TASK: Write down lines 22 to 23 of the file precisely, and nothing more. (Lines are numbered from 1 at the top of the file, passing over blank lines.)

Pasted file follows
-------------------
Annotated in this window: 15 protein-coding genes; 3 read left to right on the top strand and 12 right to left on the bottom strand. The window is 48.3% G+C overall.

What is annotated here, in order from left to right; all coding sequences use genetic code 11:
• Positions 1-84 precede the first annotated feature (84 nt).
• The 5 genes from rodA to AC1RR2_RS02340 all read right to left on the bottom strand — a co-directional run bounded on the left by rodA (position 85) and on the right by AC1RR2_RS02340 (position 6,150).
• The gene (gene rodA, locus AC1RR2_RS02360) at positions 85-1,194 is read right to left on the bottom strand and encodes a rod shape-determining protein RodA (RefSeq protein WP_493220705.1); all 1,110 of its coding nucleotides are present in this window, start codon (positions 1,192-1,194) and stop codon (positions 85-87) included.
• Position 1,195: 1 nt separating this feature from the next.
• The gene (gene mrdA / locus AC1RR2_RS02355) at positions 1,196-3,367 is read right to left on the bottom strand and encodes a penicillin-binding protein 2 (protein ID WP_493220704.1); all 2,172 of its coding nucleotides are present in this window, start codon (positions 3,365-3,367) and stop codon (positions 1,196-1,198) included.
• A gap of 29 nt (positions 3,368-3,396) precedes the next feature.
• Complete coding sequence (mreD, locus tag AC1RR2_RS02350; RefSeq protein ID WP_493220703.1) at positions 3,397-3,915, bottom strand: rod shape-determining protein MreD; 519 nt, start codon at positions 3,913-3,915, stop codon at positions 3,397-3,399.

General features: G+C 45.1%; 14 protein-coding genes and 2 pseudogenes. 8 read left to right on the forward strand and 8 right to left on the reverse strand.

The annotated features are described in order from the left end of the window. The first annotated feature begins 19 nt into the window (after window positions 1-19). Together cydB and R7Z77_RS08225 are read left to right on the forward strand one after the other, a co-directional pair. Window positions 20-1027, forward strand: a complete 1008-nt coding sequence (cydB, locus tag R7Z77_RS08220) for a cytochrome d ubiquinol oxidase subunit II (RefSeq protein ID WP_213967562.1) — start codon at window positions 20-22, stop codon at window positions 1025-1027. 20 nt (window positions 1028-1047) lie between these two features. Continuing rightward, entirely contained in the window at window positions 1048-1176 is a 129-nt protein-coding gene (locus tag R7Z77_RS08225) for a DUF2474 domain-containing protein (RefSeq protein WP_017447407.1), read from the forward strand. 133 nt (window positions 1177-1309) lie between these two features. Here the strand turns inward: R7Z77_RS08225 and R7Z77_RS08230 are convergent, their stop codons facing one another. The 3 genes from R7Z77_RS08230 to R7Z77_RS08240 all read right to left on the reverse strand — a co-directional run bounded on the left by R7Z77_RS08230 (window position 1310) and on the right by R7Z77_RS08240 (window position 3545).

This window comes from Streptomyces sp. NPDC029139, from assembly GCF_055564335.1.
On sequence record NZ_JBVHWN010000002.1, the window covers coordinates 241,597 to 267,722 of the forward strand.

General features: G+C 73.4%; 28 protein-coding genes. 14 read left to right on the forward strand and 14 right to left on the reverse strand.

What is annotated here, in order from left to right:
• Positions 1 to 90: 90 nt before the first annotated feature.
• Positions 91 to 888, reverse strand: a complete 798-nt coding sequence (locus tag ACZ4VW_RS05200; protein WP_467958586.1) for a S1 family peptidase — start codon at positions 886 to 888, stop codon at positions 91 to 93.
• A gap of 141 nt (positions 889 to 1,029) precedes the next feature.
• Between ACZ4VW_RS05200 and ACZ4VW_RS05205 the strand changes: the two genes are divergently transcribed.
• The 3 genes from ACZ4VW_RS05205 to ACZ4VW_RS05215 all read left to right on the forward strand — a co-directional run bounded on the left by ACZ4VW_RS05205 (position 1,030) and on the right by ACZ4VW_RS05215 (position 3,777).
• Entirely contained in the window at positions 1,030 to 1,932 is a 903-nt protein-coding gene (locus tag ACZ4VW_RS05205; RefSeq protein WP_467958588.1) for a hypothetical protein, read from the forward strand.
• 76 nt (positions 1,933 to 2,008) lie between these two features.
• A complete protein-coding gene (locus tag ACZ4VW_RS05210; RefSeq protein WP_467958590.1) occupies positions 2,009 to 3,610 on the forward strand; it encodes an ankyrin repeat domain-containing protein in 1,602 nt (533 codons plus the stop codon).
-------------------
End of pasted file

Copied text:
• 76 nt (positions 1,933 to 2,008) lie between these two features.
• A complete protein-coding gene (locus tag ACZ4VW_RS05210; RefSeq protein WP_467958590.1) occupies positions 2,009 to 3,610 on the forward strand; it encodes an ankyrin repeat domain-containing protein in 1,602 nt (533 codons plus the stop codon).